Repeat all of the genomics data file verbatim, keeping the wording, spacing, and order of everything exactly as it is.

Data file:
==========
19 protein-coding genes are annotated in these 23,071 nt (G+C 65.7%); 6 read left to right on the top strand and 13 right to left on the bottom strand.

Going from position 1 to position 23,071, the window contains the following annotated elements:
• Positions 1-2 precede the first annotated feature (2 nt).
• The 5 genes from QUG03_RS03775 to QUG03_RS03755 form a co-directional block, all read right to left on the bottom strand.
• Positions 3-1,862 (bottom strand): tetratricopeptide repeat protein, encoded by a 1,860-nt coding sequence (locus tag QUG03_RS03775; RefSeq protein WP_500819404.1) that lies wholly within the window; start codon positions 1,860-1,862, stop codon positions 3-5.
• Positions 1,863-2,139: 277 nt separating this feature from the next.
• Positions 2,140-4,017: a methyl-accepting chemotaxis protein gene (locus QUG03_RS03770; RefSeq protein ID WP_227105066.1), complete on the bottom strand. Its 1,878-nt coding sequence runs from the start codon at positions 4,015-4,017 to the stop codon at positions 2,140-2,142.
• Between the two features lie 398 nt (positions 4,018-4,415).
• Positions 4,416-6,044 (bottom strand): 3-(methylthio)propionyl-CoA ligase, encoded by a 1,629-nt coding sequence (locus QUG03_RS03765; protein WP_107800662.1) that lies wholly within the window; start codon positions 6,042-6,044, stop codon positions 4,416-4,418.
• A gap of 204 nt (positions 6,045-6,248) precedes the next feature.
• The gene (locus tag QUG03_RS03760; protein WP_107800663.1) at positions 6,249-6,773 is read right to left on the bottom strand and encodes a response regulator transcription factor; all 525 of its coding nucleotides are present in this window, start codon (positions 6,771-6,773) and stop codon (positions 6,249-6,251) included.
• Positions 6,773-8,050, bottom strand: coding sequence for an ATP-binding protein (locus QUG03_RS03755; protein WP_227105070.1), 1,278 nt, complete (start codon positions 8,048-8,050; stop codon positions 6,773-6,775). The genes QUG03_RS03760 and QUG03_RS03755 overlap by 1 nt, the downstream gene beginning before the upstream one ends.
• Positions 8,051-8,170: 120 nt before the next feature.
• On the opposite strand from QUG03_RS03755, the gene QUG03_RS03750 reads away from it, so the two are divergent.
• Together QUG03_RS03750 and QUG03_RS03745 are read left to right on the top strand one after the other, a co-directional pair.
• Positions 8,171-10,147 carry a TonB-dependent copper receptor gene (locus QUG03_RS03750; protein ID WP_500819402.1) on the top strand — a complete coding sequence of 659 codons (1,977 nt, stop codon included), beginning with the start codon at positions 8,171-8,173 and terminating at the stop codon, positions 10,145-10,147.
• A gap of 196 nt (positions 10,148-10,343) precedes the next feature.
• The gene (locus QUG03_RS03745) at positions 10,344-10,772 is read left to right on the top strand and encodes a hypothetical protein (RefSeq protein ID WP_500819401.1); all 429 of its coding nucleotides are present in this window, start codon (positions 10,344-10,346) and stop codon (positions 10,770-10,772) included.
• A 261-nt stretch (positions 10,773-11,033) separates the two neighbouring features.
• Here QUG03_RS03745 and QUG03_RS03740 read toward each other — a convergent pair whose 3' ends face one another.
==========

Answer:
19 protein-coding genes are annotated in these 23,071 nt (G+C 65.7%); 6 read left to right on the top strand and 13 right to left on the bottom strand.

Going from position 1 to position 23,071, the window contains the following annotated elements:
• Positions 1-2 precede the first annotated feature (2 nt).
• The 5 genes from QUG03_RS03775 to QUG03_RS03755 form a co-directional block, all read right to left on the bottom strand.
• Positions 3-1,862 (bottom strand): tetratricopeptide repeat protein, encoded by a 1,860-nt coding sequence (locus tag QUG03_RS03775; RefSeq protein WP_500819404.1) that lies wholly within the window; start codon positions 1,860-1,862, stop codon positions 3-5.
• Positions 1,863-2,139: 277 nt separating this feature from the next.
• Positions 2,140-4,017: a methyl-accepting chemotaxis protein gene (locus QUG03_RS03770; RefSeq protein ID WP_227105066.1), complete on the bottom strand. Its 1,878-nt coding sequence runs from the start codon at positions 4,015-4,017 to the stop codon at positions 2,140-2,142.
• Between the two features lie 398 nt (positions 4,018-4,415).
• Positions 4,416-6,044 (bottom strand): 3-(methylthio)propionyl-CoA ligase, encoded by a 1,629-nt coding sequence (locus QUG03_RS03765; protein WP_107800662.1) that lies wholly within the window; start codon positions 6,042-6,044, stop codon positions 4,416-4,418.
• A gap of 204 nt (positions 6,045-6,248) precedes the next feature.
• The gene (locus tag QUG03_RS03760; protein WP_107800663.1) at positions 6,249-6,773 is read right to left on the bottom strand and encodes a response regulator transcription factor; all 525 of its coding nucleotides are present in this window, start codon (positions 6,771-6,773) and stop codon (positions 6,249-6,251) included.
• Positions 6,773-8,050, bottom strand: coding sequence for an ATP-binding protein (locus QUG03_RS03755; protein WP_227105070.1), 1,278 nt, complete (start codon positions 8,048-8,050; stop codon positions 6,773-6,775). The genes QUG03_RS03760 and QUG03_RS03755 overlap by 1 nt, the downstream gene beginning before the upstream one ends.
• Positions 8,051-8,170: 120 nt before the next feature.
• On the opposite strand from QUG03_RS03755, the gene QUG03_RS03750 reads away from it, so the two are divergent.
• Together QUG03_RS03750 and QUG03_RS03745 are read left to right on the top strand one after the other, a co-directional pair.
• Positions 8,171-10,147 carry a TonB-dependent copper receptor gene (locus QUG03_RS03750; protein ID WP_500819402.1) on the top strand — a complete coding sequence of 659 codons (1,977 nt, stop codon included), beginning with the start codon at positions 8,171-8,173 and terminating at the stop codon, positions 10,145-10,147.
• A gap of 196 nt (positions 10,148-10,343) precedes the next feature.
• The gene (locus QUG03_RS03745) at positions 10,344-10,772 is read left to right on the top strand and encodes a hypothetical protein (RefSeq protein ID WP_500819401.1); all 429 of its coding nucleotides are present in this window, start codon (positions 10,344-10,346) and stop codon (positions 10,770-10,772) included.
• A 261-nt stretch (positions 10,773-11,033) separates the two neighbouring features.
• Here QUG03_RS03745 and QUG03_RS03740 read toward each other — a convergent pair whose 3' ends face one another.